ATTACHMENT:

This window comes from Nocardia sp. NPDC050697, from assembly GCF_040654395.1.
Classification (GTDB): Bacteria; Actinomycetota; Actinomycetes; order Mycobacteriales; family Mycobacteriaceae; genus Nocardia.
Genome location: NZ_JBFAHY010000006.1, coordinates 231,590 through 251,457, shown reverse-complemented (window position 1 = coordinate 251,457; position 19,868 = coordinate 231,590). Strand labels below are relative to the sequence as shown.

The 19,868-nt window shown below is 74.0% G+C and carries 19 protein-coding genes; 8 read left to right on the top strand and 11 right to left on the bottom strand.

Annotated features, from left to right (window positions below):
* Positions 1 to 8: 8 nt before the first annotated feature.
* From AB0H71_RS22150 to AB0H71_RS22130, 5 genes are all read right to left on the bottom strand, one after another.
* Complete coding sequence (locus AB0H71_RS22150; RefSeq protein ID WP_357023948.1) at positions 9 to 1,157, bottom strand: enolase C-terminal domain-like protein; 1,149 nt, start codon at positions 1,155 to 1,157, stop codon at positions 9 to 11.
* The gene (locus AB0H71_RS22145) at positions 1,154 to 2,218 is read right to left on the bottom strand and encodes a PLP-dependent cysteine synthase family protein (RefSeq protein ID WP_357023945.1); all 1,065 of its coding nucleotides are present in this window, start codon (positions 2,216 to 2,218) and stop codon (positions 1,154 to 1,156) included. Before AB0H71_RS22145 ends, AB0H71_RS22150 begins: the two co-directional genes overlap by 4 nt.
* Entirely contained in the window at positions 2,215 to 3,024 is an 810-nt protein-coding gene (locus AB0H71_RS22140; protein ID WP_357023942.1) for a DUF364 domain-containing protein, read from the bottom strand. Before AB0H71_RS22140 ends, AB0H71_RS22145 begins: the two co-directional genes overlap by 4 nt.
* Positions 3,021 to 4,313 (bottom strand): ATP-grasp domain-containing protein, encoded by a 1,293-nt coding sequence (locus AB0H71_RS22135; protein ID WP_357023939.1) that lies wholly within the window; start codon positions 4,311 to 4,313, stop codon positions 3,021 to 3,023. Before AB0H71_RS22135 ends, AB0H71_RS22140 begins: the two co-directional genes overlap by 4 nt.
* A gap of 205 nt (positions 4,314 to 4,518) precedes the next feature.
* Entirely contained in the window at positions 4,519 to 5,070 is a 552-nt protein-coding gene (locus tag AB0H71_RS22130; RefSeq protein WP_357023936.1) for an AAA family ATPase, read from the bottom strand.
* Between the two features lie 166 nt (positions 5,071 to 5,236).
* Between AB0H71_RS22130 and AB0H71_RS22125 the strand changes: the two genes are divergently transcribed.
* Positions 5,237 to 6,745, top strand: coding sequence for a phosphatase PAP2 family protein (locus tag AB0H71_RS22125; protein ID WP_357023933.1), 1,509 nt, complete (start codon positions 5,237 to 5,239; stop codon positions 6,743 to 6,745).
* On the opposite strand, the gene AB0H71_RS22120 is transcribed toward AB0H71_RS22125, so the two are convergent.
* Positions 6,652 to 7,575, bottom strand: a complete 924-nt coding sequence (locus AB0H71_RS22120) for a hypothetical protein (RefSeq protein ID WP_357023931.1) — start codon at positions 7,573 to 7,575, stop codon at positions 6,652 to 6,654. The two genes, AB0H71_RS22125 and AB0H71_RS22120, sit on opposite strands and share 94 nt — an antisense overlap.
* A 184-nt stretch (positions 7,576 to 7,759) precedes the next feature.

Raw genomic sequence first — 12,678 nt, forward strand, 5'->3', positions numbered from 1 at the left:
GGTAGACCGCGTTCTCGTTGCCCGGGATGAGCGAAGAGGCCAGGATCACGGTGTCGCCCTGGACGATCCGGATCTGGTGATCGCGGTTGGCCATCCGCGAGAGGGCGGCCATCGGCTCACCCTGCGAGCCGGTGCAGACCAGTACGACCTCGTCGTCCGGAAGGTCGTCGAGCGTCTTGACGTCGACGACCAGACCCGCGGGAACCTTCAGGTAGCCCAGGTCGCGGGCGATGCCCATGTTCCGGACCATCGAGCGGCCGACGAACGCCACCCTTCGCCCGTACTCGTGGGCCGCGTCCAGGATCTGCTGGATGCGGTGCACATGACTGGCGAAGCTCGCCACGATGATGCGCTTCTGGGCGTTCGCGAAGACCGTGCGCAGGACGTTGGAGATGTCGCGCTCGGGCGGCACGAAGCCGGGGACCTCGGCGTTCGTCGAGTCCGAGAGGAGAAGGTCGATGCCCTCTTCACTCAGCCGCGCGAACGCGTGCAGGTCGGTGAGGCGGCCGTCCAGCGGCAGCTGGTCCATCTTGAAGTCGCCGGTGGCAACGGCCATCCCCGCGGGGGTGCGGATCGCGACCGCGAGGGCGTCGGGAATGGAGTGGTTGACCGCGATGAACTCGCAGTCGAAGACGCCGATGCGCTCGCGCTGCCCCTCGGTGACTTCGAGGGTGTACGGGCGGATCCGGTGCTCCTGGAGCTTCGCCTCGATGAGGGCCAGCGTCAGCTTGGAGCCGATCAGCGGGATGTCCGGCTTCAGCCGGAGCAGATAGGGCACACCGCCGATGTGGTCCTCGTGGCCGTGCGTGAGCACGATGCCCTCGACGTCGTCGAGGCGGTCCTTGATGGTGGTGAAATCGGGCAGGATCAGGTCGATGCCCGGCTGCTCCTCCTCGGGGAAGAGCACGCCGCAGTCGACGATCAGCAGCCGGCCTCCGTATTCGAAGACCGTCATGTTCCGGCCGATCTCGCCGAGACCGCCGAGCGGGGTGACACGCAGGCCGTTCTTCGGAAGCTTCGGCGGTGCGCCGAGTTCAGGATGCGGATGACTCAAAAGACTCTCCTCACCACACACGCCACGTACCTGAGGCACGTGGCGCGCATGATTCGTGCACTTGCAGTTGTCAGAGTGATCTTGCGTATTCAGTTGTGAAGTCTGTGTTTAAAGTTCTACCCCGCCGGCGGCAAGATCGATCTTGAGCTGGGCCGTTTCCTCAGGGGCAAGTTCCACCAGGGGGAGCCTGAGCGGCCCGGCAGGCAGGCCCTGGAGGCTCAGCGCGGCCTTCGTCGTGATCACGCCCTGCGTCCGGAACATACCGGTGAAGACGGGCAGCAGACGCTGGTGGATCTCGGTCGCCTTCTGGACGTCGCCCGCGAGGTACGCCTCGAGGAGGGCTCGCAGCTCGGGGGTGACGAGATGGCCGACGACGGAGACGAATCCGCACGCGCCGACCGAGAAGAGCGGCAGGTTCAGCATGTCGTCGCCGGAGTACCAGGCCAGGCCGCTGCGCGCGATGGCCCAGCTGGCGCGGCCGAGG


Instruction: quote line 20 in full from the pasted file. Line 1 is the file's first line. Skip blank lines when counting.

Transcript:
Raw genomic sequence first — 12,678 nt, forward strand, 5'->3', positions numbered from 1 at the left: